A man with Kennedy’s Disease wrote recently asking if anyone had any experience with acupuncture. And, if so, was there any benefit? He explained that a friend had found acupuncture helpful in his recovery after hip replacement surgery.
This question has been asked before, but I cannot locate the responses in our KDA Forum. I personally have not tried it, but it is something I have considered a couple of times because of my positive experiences with Qigong. It still amazes me how a one-hour session with an instructor/practitioner remarkably changed my physical capabilities for more than a week. The change was noticed by my wife, friends and co-workers. Unfortunately, I was living in Philadelphia at the time and the practitioner was in Los Angeles making regular sessions impractical.
Acupuncture, as defined by Wikipedia“An alternative medicine methodology originating in ancient China that treats patients by manipulating thin, solid needles which have been inserted into acupuncture points in the skin. According to Traditional Chinese medicine, stimulating these points can correct imbalances in the flow of qi through channels known as meridians. However, scientific research has not found any histological or physiological correlates for qi, meridians and acupuncture points.
Current scientific research supports acupuncture's efficacy in the relief of certain types of pain and post-operative nausea. Other reviews have concluded that positive results reported for acupuncture are too small to be of clinical relevance. Other researchers have pointed out the difficulty in designing an adequate scientific control for any placebo effect acupuncture might have due to its invasiveness.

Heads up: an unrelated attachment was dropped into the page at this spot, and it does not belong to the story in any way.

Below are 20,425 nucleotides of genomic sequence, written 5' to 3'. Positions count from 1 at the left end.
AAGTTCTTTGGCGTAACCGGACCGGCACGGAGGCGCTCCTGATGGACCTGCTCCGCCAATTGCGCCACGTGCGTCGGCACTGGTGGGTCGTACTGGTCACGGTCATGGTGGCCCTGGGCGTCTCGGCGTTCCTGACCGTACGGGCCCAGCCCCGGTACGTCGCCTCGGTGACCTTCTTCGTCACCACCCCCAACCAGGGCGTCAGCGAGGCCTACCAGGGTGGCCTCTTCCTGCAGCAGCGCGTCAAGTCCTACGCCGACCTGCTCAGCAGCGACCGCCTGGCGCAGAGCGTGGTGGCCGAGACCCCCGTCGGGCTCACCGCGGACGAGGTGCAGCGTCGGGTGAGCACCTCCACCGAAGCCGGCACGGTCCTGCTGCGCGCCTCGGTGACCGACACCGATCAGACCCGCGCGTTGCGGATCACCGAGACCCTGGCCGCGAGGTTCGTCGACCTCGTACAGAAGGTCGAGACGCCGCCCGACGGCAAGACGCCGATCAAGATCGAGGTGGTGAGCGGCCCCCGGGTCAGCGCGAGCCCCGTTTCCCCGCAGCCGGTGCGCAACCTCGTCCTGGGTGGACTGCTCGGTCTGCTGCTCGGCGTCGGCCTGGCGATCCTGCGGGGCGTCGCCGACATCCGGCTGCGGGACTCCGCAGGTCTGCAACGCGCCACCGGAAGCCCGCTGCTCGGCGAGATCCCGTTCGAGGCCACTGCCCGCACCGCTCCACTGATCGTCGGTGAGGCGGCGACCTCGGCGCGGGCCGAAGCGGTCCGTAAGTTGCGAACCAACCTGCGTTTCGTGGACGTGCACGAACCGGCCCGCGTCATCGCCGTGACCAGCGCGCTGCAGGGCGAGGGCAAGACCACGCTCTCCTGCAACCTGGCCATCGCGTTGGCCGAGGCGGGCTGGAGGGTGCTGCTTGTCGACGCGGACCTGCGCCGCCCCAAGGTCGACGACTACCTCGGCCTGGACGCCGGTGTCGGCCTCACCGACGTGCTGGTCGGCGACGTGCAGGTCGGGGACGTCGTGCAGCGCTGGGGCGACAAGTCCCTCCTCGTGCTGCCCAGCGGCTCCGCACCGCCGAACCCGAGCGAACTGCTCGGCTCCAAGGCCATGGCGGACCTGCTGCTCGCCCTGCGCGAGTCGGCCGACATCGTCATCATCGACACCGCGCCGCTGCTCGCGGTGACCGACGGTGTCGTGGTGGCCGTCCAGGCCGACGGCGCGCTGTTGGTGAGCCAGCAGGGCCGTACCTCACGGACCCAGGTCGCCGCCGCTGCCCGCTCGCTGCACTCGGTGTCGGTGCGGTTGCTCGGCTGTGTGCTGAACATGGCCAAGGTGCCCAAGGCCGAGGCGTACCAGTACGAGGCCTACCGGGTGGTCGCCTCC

There is general agreement that acupuncture is safe when administered by well-trained practitioners using sterile needles but does carry small but serious risks and adverse effects. Major adverse events are exceedingly rare and are usually associated with poorly trained unlicensed acupuncturists.
The use of acupuncture for certain conditions has been tentatively endorsed by the United States National Institutes of Health, the National Health Service of the United Kingdom, the World Health Organization, and the National Center for Complementary and Alternative Medicine, though most of these endorsements have been criticized.”
Acupuncture, in my layman’s terms, is the manipulation of energy channels (meridians) within the body. Tiny sterile needles are inserted into the body where these energy channels might be clogged or blocked and need opening. They are also used to minimize or eliminate pain.
Acupuncture has become a more accepted alternative procedure in recent years. Many health insurance providers now include acupuncture as a partially reimbursed service for certain health issues.